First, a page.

Perhaps the greatest Marvel movie yet and almost certainly the best movie of the summer, Guardians of the Galaxy excited comic book fans and haters alike with its charming cast of ragtag heroes. But this clan is far from squeaky clean as their rap sheets indicate. So given that Xandar is an Earth-like planet with similar laws as ours, what are some of the legal issues in this summer blockbuster? San Diego criminal defense lawyer Peter M. Liss is happy to share. Be warned, there are some minor spoilers ahead!
When four our heroes are arrested after brawling in the street, their mug shots include detailed information on their past crimes. Before the movie was released, Marvel released these a trailer featuring these mug shots, including one for Drax, who the others don’t even meet until they are in prison. As it turns out, a fistfight in the middle of a major city is perhaps the most minor crime these ruffians committed. Drax has been charged with 22 counts of murder and 5 counts of inflicting great bodily harm. Gamora is accused of killing 12 people. Rocket has not only been charged with 13 counts of theft, 15 counts of arson and 7 counts of mercenary activity, he has also escaped from 14 prisons. Groot is the most innocent of the bunch, having only inflicted great bodily harm on 3 people. Peter Quill, aka Star Lord, is the least dangerous of the group, facing 1 count of fraud, 2 counts assault and one sex crime related to the manipulation of a Gramosian Dutchess. With rap sheets this long, even a top San Diego criminal attorney like Peter Liss would have a pretty hard time getting anyone but maybe Groot out of custody without some period of incarceration.
Of course, after becoming the Guardians of the Galaxy and saving millions of lives, the Xandarian government offers to “forget” about the gang’s past crimes. But with so many crimes in question, it would be a great idea for the Guardians to contact a professional, whether a criminal lawyer in San Diego or one in Xandar, because this process would be incredibly complex and they certainly wouldn’t want to later be arrested for a crime they should have already been excused from. Aside from the vast number of crimes involved, this process would become further complicated by the fact that some of the crimes would require pardons, some would require expungements and a handful may even require both. That’s because an expungement involves the extracting warrants, arrests, records and other documents related to an arrest, detention or trial of an offense. Pardons, on the other hand forgives someone for the offense they committed without absolving them of guilt, most often this is used to excuse someone who could be prosecuted for a crime but has not been convicted yet. Since each person in the Guardians has already been convicted of many crimes, “forgetting” them would require expungement, but crimes, such as escaping prison, that they have not been charged with yet would require a pardon.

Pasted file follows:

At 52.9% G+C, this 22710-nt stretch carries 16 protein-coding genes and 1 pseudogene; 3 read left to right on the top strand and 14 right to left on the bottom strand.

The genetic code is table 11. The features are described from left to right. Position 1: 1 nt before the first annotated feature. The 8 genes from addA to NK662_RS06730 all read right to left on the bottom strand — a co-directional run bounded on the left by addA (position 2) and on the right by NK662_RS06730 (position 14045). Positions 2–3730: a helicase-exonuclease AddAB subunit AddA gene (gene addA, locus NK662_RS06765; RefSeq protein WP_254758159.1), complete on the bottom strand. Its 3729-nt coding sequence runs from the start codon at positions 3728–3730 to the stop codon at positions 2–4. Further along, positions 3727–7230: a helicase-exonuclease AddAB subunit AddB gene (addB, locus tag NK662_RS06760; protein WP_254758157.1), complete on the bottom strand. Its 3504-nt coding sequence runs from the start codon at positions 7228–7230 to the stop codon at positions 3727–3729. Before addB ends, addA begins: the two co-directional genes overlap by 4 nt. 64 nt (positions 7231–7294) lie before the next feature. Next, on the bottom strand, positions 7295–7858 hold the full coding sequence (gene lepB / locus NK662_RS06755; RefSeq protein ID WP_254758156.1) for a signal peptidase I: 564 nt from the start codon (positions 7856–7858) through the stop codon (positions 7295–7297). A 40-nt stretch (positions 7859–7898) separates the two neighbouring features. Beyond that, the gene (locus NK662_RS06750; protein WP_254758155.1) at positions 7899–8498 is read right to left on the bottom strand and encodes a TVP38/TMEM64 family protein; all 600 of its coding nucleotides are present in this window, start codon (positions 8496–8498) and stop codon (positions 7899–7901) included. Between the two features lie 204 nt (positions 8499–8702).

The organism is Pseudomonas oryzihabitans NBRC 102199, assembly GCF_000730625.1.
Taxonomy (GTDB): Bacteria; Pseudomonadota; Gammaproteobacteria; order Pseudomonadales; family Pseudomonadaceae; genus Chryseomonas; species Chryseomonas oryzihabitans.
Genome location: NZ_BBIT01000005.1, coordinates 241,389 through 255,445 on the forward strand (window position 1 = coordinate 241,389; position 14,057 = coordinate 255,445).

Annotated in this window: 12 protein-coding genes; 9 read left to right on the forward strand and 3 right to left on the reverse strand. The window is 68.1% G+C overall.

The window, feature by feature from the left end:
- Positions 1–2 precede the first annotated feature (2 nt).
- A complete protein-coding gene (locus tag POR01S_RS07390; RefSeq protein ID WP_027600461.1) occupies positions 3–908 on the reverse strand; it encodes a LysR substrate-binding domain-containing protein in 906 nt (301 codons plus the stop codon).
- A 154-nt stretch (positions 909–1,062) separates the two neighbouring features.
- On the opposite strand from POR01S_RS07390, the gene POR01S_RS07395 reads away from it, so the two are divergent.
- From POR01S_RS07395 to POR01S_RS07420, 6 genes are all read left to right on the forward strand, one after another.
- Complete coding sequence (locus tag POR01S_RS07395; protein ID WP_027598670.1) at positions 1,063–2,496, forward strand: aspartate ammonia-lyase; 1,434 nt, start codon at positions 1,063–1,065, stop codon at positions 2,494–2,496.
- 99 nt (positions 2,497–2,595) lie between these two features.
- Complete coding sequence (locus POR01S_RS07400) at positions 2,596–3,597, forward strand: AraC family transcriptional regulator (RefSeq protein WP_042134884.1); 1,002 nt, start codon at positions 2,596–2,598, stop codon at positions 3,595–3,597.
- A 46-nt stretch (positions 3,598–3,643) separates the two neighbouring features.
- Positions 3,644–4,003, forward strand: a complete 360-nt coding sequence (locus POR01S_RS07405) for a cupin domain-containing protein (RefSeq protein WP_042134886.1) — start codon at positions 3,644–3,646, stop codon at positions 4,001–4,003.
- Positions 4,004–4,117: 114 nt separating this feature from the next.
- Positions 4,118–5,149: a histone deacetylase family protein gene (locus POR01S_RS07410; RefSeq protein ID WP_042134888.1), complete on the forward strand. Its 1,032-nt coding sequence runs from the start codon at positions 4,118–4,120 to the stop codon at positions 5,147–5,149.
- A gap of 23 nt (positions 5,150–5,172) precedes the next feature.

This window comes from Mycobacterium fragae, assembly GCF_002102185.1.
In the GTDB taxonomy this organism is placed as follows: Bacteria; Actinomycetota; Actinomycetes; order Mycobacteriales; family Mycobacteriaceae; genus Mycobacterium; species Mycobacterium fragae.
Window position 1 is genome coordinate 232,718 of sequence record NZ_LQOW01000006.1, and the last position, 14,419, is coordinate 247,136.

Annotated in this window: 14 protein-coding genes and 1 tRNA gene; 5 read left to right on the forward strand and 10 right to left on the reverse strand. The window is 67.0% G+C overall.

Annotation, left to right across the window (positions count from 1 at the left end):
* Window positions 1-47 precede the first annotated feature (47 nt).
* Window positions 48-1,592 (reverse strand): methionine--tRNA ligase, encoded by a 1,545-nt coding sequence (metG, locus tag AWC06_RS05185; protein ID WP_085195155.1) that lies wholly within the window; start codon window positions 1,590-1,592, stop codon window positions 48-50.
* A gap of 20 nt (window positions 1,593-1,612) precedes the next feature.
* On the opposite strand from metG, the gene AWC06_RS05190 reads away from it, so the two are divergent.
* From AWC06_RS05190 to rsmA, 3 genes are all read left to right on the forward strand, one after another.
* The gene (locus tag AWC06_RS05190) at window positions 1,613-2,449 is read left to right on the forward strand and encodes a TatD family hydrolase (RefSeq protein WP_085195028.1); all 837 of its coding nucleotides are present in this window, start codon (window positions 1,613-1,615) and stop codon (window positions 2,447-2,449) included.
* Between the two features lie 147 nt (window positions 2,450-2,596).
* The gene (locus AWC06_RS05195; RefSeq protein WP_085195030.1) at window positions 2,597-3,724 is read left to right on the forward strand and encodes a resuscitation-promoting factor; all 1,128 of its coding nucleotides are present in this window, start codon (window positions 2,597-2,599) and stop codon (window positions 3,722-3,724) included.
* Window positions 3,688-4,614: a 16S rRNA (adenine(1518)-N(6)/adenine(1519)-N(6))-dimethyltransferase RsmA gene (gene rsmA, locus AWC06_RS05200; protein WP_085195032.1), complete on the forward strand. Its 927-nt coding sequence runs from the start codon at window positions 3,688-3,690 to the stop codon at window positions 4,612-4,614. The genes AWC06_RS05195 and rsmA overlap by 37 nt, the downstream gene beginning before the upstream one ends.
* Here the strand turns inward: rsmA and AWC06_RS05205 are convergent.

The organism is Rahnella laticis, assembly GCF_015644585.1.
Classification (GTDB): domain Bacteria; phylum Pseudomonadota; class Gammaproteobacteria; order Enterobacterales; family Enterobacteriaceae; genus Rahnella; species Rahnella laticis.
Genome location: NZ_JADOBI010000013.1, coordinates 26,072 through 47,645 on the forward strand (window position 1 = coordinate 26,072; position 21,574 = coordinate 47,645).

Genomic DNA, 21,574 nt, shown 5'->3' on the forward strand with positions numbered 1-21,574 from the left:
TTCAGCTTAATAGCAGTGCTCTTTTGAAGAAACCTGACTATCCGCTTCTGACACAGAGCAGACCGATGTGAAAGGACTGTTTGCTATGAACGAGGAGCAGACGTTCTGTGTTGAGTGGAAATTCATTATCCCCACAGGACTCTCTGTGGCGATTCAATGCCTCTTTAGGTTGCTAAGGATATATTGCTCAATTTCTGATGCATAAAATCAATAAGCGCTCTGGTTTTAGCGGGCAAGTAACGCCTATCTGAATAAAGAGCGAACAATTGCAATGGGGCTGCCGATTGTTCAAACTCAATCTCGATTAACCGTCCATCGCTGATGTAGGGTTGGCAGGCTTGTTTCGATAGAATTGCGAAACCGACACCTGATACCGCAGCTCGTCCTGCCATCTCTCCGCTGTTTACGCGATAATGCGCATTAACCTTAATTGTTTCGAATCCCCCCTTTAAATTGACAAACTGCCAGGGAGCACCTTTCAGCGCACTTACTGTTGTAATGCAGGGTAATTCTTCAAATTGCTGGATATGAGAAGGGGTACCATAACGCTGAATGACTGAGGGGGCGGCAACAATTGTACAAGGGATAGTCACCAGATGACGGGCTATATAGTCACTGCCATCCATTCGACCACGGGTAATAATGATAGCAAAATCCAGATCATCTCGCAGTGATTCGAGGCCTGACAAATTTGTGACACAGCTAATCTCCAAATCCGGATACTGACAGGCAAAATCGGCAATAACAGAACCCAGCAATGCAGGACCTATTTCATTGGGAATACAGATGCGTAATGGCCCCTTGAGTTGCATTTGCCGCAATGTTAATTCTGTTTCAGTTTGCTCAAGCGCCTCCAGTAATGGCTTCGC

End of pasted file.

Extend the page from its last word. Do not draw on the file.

After everything is said and done, the Guardians would be considered heroes rather than criminals, but one character that should still consider seeking legal advice would be The Collector, who could be charged with kidnapping, torture and false imprisonment for his living zoo. It was made all-too-clear that he did not obtain permission to hold the people and creatures he has collected, and he may even be guilty of slavery, given that his servant seems to have no option but to follow his command. Should The Collector be charged with these crimes though, it is possible he may be able to fight the accusations given that the floating head of a Celestial Being is not under the jurisdiction of the Nova Corps. Even if that was the case though, his defense lawyer would still have to fight the kidnapping charges by showing that The Collector also captured his specimens in areas that were also outside of the Nova Corp’s territory and that they were never illegally transported through an area under the Nova Corp’s control. The universe may be pretty expansive, but it’s pretty likely the prosecution would be able to offer some compelling evidence that these victims were abducted or transported through Nova Corp territory before ending up in The Collector’s collection, so he would still likely end up behind bars.
If you are arrested and charged with any crime in San Diego, be it interstellar, interstate or inner city, Peter M. Liss can help. Please call (760) 643-4050 OR (858) 486-3024 to schedule a free initial consultation with your own private Guardian, a top San Diego criminal defense attorney.